The novel, which was published in Kindle format on Amazon 12 months ago today, has sold copies in the UK, Italy, America, Australia and Canada. A paperback version of Death in the High City was published in July 2014.
Val with the newly published book
Author Val Culley has had some heart warming emails and messages about the book from readers both in the UK and abroad and has been delighted with the level of interest in her first novel.
In October 2014 Val was a guest at the fifth anniversary celebrations of Bergamo Su e Giù, a group of independent tour guides in the city. She was invited to present Death in the High City to an audience in San Pellegrino Terme and sign copies of the book and she also made an appearance on Bergamo TV to talk about the novel with presenter Teo Mangione.
In November the book was purchased by Leicestershire Libraries and is now in stock at Loughborough, Shepshed, Ashby de la Zouch, Coalville, Castle Donington and Kegworth Libraries and is going out on loan regularly. In April this year Val was invited to Bergamo again to present her novel to a group of 80 Italian teachers of English and to sign copies. She made a second appearance on Bergamo TV and also formally presented a copy of Death in the High City to the Biblioteca Civica (Civic Library) in Piazza Vecchia, a location that is featured in the novel itself.
Death in the High City centres on the investigation into the death of an English woman who was staying in the Città Alta while writing a biography of the composer Gaetano Donizetti.
The novel is the first of a series to feature the characters of Kate Butler, a freelance journalist, and Steve Bartorelli, a Detective Chief Inspector, who is of partly Italian descent and has just retired from the English police.
Val signing copies of the book
The victim had been living in an apartment in Bergamo ’s Città Alta and much of the action takes place within the walls of the upper town. The local police do not believe there is enough evidence to open a murder enquiry and so Kate Butler, who is the victim’s cousin, arrives in Bergamo to try to get some answers about her death.
Kate visits many of the places in the city with Donizetti connections and her enquiries even take her out to Lago d’Iseo and into the countryside around San Pellegrino Terme. But after her own life is threatened and there has been another death in the Città Alta, her lover, Steve Bartorelli, joins her to help unravel the mystery and trap the killer. The reader is able to go along for the ride and enjoy Bergamo ’s wonderful architecture and scenery while savouring the many descriptions in the novel of local food and wine.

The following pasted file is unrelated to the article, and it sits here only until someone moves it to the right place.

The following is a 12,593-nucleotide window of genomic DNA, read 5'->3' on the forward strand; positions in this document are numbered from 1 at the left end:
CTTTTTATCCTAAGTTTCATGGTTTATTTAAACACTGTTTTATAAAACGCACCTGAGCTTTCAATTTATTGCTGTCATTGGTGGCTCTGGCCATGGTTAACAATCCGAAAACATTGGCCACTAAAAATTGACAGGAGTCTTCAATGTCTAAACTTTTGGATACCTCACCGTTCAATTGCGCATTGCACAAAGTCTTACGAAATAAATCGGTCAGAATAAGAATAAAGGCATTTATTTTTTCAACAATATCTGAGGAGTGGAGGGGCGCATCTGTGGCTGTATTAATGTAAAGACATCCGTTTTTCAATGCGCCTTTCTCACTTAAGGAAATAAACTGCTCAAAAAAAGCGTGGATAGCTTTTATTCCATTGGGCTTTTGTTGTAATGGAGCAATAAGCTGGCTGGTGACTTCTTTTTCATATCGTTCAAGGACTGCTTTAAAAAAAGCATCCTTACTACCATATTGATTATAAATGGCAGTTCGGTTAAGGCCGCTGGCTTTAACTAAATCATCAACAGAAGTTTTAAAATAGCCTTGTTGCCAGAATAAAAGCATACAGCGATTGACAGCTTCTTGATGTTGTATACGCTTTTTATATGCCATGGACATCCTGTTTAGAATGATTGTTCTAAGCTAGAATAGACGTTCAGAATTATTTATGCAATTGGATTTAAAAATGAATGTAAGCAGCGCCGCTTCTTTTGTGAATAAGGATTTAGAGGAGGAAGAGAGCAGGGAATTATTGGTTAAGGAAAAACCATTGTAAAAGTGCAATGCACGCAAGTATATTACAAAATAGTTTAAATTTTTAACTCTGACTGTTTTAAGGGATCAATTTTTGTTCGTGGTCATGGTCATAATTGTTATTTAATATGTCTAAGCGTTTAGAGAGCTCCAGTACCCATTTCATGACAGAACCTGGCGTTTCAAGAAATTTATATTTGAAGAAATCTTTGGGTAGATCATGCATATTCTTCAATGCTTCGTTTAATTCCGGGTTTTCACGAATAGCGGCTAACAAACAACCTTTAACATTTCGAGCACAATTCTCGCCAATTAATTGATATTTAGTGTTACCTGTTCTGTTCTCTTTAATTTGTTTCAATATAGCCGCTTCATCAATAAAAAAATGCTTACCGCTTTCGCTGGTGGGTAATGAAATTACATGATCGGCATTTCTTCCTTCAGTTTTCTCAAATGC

The novel will be of interest to anyone who enjoys the ‘cosy’ crime fiction genre or likes detective novels with an Italian setting.
Death in the High City by Val Culley is available on Amazon.com.

Saturday, March 21, 2015

Spend a day at the lake

Within easy reach of Padova and well worth visiting is the beautiful and popular Lago di Garda (Lake Garda).
Italy’s largest lake has been praised by writers and poets over the centuries for its clean water, mild and sunny climate and for the beauty of many of the towns that lie along its shores.
The old harbour at Desenzano
From Padova there are direct trains to Desenzano del Garda, a resort at the foot of the lake. The journey takes about an hour and from there you can go by boat across the lake to visit other resorts.
Desenzano is a lively town with plenty to see and do, upmarket fashion shops and good restaurants, bars and hotels.
You can enjoy views of the lake if you walk along Lungolago Cesare Battisti or you can climb the steep streets away from the lake if you want to explore the town.
There are plenty of bars and restaurants around the port as well as at the Porto Vecchio (old harbour), which is a short walk away. Desenzano’s Ufficio di Informazione Turistico (Tourist Information Office) is located there.